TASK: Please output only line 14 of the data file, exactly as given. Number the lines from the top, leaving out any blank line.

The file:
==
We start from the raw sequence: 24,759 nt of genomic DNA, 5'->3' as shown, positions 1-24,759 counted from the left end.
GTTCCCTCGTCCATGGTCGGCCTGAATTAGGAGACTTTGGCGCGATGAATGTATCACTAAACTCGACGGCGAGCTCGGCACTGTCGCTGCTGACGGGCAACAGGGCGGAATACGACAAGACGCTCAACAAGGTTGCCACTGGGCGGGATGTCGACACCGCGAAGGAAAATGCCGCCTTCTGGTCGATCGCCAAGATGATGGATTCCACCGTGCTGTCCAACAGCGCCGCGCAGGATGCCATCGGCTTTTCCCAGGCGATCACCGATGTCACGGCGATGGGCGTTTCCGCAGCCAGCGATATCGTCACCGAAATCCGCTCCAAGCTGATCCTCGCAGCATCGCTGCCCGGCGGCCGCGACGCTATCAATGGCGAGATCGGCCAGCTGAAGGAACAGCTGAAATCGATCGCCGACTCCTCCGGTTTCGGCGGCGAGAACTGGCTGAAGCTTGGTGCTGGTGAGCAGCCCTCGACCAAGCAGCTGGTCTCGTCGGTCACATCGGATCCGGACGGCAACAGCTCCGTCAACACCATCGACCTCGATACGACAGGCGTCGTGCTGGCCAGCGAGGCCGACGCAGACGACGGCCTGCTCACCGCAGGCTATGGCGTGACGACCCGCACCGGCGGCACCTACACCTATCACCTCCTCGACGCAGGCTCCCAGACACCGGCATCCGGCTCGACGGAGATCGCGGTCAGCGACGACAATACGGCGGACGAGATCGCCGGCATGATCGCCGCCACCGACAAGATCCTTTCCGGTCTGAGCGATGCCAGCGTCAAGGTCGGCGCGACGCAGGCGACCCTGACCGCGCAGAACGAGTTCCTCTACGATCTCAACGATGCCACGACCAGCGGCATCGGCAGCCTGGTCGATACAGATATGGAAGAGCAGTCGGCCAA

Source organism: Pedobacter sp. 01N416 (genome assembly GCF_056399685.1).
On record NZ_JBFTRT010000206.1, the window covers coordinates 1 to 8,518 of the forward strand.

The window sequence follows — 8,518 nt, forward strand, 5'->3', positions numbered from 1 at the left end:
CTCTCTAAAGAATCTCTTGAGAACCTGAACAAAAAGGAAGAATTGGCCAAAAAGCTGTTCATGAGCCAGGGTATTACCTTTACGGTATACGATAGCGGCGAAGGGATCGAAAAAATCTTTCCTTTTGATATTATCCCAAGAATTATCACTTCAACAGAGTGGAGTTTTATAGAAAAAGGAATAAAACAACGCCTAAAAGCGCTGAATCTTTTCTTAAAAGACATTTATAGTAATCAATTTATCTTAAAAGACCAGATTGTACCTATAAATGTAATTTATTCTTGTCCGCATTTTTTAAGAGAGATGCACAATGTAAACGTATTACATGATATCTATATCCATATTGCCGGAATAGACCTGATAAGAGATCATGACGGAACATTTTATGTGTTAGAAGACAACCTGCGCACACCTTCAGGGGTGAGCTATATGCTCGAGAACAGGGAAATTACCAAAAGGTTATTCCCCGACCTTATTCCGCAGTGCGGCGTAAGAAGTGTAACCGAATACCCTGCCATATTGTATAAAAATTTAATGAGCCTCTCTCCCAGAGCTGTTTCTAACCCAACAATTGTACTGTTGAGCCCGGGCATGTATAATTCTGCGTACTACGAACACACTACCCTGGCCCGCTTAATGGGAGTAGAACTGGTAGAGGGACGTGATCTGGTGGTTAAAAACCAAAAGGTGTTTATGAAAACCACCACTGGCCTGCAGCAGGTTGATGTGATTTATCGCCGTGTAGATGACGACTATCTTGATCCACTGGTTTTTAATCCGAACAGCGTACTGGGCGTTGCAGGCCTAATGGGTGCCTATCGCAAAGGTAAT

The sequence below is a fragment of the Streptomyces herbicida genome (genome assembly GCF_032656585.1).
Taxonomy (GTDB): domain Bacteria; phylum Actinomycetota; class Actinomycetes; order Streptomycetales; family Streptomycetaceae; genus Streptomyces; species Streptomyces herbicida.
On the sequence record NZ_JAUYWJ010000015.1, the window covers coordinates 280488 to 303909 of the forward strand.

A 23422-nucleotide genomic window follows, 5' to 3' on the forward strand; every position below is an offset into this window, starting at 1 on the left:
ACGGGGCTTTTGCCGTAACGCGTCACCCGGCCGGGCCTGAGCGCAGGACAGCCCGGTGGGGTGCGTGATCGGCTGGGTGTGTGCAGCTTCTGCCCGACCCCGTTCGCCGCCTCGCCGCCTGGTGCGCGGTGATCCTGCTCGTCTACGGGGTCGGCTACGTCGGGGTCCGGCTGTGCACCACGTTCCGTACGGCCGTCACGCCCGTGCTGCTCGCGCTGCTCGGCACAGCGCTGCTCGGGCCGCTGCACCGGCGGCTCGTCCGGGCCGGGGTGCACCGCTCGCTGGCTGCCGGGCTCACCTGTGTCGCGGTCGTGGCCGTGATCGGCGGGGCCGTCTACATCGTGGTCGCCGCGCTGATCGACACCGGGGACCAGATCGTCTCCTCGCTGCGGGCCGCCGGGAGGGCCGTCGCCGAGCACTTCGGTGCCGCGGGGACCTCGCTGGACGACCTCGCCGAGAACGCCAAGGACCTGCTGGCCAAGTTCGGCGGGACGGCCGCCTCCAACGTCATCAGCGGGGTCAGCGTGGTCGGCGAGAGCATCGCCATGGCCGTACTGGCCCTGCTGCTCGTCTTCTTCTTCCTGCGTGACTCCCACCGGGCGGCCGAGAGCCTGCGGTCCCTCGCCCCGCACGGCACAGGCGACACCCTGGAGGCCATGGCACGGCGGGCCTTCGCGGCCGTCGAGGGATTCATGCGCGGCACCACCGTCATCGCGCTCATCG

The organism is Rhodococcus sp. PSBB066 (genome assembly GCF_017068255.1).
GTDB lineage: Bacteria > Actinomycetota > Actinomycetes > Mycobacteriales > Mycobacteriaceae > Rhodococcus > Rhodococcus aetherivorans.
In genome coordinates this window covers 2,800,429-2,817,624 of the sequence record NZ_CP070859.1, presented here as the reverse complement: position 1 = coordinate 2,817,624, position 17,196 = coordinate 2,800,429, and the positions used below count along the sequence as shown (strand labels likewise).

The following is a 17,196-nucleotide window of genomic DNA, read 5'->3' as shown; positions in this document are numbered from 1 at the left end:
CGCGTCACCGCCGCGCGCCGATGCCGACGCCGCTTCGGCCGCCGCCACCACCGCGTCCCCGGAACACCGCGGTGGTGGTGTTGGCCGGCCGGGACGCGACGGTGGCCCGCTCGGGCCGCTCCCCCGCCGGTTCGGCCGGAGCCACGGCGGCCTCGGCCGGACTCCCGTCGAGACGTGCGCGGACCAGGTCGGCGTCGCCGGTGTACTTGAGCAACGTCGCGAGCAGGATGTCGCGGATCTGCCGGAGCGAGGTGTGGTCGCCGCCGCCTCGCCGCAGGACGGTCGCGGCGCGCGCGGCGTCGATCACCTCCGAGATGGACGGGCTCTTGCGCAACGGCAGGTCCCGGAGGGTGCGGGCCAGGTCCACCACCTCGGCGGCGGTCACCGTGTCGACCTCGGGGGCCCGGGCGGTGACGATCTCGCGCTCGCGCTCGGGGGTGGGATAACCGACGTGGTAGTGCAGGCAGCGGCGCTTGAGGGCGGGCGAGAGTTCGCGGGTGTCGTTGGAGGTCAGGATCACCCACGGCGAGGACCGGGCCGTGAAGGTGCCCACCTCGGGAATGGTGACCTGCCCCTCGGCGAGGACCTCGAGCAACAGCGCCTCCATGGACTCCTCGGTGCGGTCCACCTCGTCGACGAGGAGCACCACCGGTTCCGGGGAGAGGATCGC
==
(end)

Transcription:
In genome coordinates this window covers 2,800,429-2,817,624 of the sequence record NZ_CP070859.1, presented here as the reverse complement: position 1 = coordinate 2,817,624, position 17,196 = coordinate 2,800,429, and the positions used below count along the sequence as shown (strand labels likewise).